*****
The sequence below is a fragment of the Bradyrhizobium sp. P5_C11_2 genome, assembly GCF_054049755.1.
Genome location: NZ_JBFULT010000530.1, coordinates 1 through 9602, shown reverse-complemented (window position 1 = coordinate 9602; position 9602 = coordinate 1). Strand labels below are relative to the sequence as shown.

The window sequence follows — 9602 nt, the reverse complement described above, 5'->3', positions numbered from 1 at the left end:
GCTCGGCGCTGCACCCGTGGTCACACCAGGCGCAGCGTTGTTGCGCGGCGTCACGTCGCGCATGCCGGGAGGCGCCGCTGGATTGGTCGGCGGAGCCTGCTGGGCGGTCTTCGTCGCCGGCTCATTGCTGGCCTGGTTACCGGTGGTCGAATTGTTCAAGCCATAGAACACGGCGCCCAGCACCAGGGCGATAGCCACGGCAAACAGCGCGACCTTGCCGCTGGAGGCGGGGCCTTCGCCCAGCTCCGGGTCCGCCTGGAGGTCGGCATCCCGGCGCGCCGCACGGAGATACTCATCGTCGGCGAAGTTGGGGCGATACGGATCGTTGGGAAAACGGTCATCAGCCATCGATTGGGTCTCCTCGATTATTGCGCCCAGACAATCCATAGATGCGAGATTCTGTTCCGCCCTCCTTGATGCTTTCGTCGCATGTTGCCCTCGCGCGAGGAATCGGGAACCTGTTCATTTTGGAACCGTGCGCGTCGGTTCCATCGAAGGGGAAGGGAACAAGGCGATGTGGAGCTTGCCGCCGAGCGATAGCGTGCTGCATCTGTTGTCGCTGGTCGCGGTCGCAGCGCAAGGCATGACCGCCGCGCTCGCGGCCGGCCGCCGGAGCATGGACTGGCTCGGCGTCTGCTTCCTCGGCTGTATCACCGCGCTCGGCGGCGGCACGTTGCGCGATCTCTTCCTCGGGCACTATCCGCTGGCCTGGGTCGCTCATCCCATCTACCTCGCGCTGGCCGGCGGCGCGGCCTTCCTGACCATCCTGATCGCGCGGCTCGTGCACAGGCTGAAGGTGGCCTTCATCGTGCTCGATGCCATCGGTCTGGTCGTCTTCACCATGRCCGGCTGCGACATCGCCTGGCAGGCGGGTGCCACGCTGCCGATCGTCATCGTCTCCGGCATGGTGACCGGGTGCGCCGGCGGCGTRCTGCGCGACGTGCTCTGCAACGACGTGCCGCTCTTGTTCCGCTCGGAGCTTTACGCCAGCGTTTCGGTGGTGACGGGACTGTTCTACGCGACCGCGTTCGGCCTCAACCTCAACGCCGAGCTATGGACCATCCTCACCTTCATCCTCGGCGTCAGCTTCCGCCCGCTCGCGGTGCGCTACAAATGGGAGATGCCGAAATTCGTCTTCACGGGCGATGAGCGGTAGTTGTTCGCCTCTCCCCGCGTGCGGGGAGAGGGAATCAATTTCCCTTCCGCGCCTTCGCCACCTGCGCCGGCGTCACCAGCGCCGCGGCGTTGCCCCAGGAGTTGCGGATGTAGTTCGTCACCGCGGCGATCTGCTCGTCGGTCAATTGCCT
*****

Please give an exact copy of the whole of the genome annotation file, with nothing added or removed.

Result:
The sequence below is a fragment of the Bradyrhizobium sp. P5_C11_2 genome, assembly GCF_054049755.1.
Genome location: NZ_JBFULT010000530.1, coordinates 1 through 9602, shown reverse-complemented (window position 1 = coordinate 9602; position 9602 = coordinate 1). Strand labels below are relative to the sequence as shown.

The window sequence follows — 9602 nt, the reverse complement described above, 5'->3', positions numbered from 1 at the left end:
GCTCGGCGCTGCACCCGTGGTCACACCAGGCGCAGCGTTGTTGCGCGGCGTCACGTCGCGCATGCCGGGAGGCGCCGCTGGATTGGTCGGCGGAGCCTGCTGGGCGGTCTTCGTCGCCGGCTCATTGCTGGCCTGGTTACCGGTGGTCGAATTGTTCAAGCCATAGAACACGGCGCCCAGCACCAGGGCGATAGCCACGGCAAACAGCGCGACCTTGCCGCTGGAGGCGGGGCCTTCGCCCAGCTCCGGGTCCGCCTGGAGGTCGGCATCCCGGCGCGCCGCACGGAGATACTCATCGTCGGCGAAGTTGGGGCGATACGGATCGTTGGGAAAACGGTCATCAGCCATCGATTGGGTCTCCTCGATTATTGCGCCCAGACAATCCATAGATGCGAGATTCTGTTCCGCCCTCCTTGATGCTTTCGTCGCATGTTGCCCTCGCGCGAGGAATCGGGAACCTGTTCATTTTGGAACCGTGCGCGTCGGTTCCATCGAAGGGGAAGGGAACAAGGCGATGTGGAGCTTGCCGCCGAGCGATAGCGTGCTGCATCTGTTGTCGCTGGTCGCGGTCGCAGCGCAAGGCATGACCGCCGCGCTCGCGGCCGGCCGCCGGAGCATGGACTGGCTCGGCGTCTGCTTCCTCGGCTGTATCACCGCGCTCGGCGGCGGCACGTTGCGCGATCTCTTCCTCGGGCACTATCCGCTGGCCTGGGTCGCTCATCCCATCTACCTCGCGCTGGCCGGCGGCGCGGCCTTCCTGACCATCCTGATCGCGCGGCTCGTGCACAGGCTGAAGGTGGCCTTCATCGTGCTCGATGCCATCGGTCTGGTCGTCTTCACCATGRCCGGCTGCGACATCGCCTGGCAGGCGGGTGCCACGCTGCCGATCGTCATCGTCTCCGGCATGGTGACCGGGTGCGCCGGCGGCGTRCTGCGCGACGTGCTCTGCAACGACGTGCCGCTCTTGTTCCGCTCGGAGCTTTACGCCAGCGTTTCGGTGGTGACGGGACTGTTCTACGCGACCGCGTTCGGCCTCAACCTCAACGCCGAGCTATGGACCATCCTCACCTTCATCCTCGGCGTCAGCTTCCGCCCGCTCGCGGTGCGCTACAAATGGGAGATGCCGAAATTCGTCTTCACGGGCGATGAGCGGTAGTTGTTCGCCTCTCCCCGCGTGCGGGGAGAGGGAATCAATTTCCCTTCCGCGCCTTCGCCACCTGCGCCGGCGTCACCAGCGCCGCGGCGTTGCCCCAGGAGTTGCGGATGTAGTTCGTCACCGCGGCGATCTGCTCGTCGGTCAATTGCCT